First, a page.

Searles Lake Gem and Mineral Society
GEM-O-RAMA
See  Flyer  for dates and times
The Mud Field Trip
The Mud Pile
Digging the Mud                The Mud Crystals


From a distance, the mud piles looks rather small, but more than 150 tons are made available for your collecting pleasure. Here, you can see several piles just before they are spread on the Friday afternoon before the show. 

Here's another view of the mud piles. Only here the mud piles have been spread by the backhoe.  The mud is spread on Friday afternoon with the field trip Saturday morning.  This keeps the mud from drying into hard masses in our warm, dry desert air.  This makes your collecting easier as well as cleaning of your crystals easier. 

Part of the fun of this trip is having permission to get dirty, and some visitors REALLY DO!  But so you don't get the inside of your car dirty, SVMC sets up a large tank truck filled with slightly salty water next to the collecting site.  With this you can wash off as much mud as possible from your clothes, hands and feet.  Just don't wash your crystals in this water, they will dissolve.  AND THIS IS NOT DRINKING WATER.

Some visitors only go for the big clusters like this large complex cluster of halite, hanksite and bladed trona. But how does he know what's inside all that mud?

Well, the SLG&MS has thought of that too.  At the mud collecting site SVMC makes available long troughs filled with brine.  This allows you to start the process of removing the mud from your find, at least enough to know whether or not you have a "Keeper".  Eventually, the mud must be completely removed to have a display quality specimen.  The main problem with washing is that the crystals are soluble in water so you can't just use a garden hose at home to wash off the mud - that would also dissolve the crystals.  But, the SLG&MS has thought of a way to solve your problem - they sell 2 liter bottles of brine in the show building for you to take home.  This brine is the perfect fluid for washing your crystals.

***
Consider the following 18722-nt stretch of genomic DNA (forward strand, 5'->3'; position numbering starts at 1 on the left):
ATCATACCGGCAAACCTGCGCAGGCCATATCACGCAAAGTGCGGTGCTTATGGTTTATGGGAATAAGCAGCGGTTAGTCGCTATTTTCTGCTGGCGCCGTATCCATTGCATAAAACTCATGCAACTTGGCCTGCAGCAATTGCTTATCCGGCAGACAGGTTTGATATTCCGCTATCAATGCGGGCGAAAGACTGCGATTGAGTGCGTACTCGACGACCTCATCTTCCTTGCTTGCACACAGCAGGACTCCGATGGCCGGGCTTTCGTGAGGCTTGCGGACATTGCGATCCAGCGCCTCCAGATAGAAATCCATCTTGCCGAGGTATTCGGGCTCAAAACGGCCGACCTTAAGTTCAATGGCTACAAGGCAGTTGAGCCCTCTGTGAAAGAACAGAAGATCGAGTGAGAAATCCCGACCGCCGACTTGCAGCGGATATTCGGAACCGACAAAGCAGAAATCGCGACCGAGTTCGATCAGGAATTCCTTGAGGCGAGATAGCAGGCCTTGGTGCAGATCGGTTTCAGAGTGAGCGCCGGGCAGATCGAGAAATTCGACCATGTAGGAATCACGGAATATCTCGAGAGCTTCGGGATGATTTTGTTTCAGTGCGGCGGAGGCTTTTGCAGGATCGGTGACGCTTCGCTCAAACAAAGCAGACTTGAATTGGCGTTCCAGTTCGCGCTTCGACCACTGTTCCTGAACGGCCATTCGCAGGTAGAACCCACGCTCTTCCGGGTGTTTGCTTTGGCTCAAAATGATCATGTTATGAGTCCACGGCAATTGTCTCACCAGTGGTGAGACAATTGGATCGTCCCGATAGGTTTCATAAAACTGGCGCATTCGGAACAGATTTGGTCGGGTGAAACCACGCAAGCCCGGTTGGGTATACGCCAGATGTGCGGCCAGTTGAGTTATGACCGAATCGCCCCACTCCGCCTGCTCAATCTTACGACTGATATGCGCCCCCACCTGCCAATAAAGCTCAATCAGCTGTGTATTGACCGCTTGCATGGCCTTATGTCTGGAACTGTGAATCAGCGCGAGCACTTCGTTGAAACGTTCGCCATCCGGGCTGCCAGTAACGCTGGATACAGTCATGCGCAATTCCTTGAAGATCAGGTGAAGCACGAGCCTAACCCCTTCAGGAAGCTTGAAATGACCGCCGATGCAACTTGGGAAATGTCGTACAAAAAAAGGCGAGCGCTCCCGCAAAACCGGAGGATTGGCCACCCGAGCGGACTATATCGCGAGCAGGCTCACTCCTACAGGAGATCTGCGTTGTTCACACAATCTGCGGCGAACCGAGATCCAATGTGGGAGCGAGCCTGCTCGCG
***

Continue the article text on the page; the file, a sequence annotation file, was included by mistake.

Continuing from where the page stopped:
This shows you what your specimen might look like before the cleaning process.  Notice how all the crevices are still filled with mud.  This is what you will want to wash away. Here's that same huge chunk we saw that guy with the wiskers holding up earlier. But now you can see the many large tablular Hanksite crystals . 


This is a popular trip -- as you can see. Usually, there are 600 to 800 people digging through the mud.
When collecting on this trip you will almost certainly get muddy, and most of the mud is very black and very sticky.  So, please, before getting into your car and before entering the show building, wash off with water (a tank truck with multiple faucets will be available at the collecting site for this purpose), put down something to sit on, and please change your shoes, especially before entering our show building.

Collecting for this trip is more complicated than the blow hole.  Some of the clusters can be quite large - 100+ pounds is not uncommon.  So transport can be a problem (get help, not hurt).  You will likely want some small tools, such as a small shovel or trowel, to dig deep enough in the pile to find what someone else may have missed.  Gloves are useful since the mud is wet with a brine that can take the oils out of your skin.  A vegetable brush and an old toothbrush will be necessary to scrub your specimens in the brine troughs to find if your specimen is a keeper.  You may also want an old piece of carpet to sit on to keep from getting so muddy.  Gloves, trowels, vegetable brushes and pieces of carpet are all sold by the SLG&MS in their General Store in the east wing of the show building.  Also in the General Store you can purchase bottles of brine to take home to finish the cleaning process for your specimens.



Go to  Digging the Mud
Go to  The Mud Crystals
Go to  Gem-O-Rama Site Map

Searles Lake Gem and Mineral Society
P. O. Box 966
Trona, CA 93592-0966
Phone (760) 372-5356

Home Page  Site Map  | Revised 04/24/2004

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